Roughly one-third of those surveyed in the NBC/Wall Street Journal poll said they would have "mixed feelings" about the court's decision, irrespective of whether the justices strike the law or uphold it.
Thirty-five percent said they would be disappointed if the court upholds the law, while 28 percent said they would be pleased and 34 percent said they would have mixed feelings.
Although opinion seems to tilt somewhat in favor of striking down the mandate, most voters apparently don't think the policy will hurt them.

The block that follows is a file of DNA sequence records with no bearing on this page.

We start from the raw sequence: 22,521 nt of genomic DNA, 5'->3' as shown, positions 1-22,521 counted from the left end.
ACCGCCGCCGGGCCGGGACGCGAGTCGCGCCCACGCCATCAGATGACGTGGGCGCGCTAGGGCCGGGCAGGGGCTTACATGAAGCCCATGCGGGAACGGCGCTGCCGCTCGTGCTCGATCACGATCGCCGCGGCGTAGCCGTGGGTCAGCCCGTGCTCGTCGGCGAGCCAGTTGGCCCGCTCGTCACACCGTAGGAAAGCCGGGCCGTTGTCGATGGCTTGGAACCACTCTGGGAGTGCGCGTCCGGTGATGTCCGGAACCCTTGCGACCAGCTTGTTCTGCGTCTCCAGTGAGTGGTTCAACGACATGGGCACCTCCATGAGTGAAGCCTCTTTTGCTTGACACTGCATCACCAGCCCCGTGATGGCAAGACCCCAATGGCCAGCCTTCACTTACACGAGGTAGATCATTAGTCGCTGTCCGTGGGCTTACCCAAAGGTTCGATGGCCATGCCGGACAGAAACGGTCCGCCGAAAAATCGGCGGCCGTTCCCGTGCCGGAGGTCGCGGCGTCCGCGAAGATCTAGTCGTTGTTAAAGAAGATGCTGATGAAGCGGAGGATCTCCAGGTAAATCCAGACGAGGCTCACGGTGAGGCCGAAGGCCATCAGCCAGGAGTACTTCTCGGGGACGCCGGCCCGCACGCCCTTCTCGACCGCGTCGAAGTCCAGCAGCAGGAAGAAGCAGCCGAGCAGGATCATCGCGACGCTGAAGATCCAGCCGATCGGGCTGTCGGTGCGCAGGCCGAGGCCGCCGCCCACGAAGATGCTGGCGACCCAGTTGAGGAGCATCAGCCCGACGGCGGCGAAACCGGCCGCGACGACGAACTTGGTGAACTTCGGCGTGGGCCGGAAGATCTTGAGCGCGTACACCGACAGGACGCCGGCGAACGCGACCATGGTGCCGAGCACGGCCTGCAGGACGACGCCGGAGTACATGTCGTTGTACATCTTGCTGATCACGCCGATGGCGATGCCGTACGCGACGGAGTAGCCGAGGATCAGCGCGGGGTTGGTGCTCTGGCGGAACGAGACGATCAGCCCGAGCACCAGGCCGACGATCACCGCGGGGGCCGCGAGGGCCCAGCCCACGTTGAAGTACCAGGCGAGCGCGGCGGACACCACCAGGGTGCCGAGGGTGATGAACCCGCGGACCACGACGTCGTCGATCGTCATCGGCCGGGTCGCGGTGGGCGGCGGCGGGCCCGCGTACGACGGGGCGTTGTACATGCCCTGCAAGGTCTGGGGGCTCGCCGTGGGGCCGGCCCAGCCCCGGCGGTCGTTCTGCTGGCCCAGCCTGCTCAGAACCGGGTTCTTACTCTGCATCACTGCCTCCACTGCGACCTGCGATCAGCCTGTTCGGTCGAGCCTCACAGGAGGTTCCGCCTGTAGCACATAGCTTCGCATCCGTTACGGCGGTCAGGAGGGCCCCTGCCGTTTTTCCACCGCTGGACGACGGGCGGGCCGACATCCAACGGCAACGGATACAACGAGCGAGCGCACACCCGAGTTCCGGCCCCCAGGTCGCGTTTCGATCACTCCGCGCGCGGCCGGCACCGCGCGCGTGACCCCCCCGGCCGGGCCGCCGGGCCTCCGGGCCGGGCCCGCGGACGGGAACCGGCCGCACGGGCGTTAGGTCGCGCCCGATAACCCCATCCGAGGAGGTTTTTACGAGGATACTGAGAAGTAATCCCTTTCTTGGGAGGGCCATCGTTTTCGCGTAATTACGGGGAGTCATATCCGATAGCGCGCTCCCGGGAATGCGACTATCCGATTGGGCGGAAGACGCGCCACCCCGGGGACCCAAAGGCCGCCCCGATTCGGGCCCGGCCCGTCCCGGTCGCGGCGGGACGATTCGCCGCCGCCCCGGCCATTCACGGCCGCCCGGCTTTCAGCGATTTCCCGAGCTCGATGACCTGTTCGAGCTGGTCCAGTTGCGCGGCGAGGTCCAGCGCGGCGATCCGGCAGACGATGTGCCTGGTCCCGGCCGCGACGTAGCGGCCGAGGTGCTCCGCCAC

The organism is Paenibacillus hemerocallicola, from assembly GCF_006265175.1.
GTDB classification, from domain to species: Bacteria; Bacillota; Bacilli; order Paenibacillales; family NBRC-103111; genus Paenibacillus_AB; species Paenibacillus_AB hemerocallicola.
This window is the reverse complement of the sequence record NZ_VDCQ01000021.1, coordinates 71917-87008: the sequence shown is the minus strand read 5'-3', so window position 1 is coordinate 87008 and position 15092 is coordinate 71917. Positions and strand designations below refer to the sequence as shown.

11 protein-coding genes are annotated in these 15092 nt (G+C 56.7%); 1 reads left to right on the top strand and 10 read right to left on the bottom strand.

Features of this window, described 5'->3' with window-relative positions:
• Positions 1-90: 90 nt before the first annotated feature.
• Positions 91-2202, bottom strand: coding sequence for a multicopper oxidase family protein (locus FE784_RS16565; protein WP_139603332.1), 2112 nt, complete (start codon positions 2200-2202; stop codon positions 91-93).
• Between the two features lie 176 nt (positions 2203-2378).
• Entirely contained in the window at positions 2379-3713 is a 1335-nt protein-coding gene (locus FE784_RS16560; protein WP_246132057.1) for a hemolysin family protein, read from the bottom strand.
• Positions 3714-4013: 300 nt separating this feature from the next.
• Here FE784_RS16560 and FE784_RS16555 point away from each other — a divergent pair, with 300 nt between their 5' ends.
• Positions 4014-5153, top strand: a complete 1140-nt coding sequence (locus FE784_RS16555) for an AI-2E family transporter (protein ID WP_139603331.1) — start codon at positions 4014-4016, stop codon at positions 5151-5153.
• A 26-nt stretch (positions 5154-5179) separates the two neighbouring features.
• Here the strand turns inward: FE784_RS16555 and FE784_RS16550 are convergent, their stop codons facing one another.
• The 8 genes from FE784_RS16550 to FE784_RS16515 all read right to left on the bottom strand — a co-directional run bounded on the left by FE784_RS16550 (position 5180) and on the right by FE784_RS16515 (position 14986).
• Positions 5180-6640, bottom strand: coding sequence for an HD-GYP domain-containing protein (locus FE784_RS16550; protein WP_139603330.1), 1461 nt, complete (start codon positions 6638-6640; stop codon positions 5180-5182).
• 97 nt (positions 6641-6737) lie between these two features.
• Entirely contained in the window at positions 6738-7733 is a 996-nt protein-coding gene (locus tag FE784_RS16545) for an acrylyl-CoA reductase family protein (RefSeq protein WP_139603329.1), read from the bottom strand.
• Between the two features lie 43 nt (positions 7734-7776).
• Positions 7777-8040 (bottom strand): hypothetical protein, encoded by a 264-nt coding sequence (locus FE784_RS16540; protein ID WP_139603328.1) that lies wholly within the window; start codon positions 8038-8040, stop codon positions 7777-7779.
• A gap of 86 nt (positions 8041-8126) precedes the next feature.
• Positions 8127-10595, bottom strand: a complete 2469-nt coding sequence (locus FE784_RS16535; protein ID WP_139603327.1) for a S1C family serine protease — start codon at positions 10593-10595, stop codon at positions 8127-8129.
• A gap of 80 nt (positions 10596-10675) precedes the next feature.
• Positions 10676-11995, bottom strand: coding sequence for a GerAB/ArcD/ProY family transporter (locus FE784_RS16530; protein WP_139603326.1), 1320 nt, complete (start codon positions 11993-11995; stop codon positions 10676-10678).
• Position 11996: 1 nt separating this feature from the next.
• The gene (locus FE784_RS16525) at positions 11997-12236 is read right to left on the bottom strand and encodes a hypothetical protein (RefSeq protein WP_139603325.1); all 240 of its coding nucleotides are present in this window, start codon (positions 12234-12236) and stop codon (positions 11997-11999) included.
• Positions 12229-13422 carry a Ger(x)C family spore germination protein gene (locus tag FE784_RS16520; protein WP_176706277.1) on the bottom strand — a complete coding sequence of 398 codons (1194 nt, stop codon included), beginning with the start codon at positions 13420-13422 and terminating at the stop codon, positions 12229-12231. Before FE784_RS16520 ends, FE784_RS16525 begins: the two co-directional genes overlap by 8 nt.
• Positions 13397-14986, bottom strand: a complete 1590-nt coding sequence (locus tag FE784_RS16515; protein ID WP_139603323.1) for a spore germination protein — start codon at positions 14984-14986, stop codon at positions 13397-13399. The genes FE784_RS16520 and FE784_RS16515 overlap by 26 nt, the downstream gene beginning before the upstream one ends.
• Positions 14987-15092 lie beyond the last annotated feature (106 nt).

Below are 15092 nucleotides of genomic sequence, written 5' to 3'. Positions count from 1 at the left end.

Asked what would happen to their families if the mandate is ruled unconstitutional, 55 percent said it wouldn't make much difference. Twenty-five percent said such a ruling would hurt them. Only 18 percent said they would be helped by a decision overturning the mandate.
The poll also asked respondents to name the first thing that comes to mind about Obama. His healthcare law was the third most common answer among supporters as well as critics.
Five percent of people with a positive reaction said healthcare came to mind first, compared with 8 percent of people who reported a negative reaction.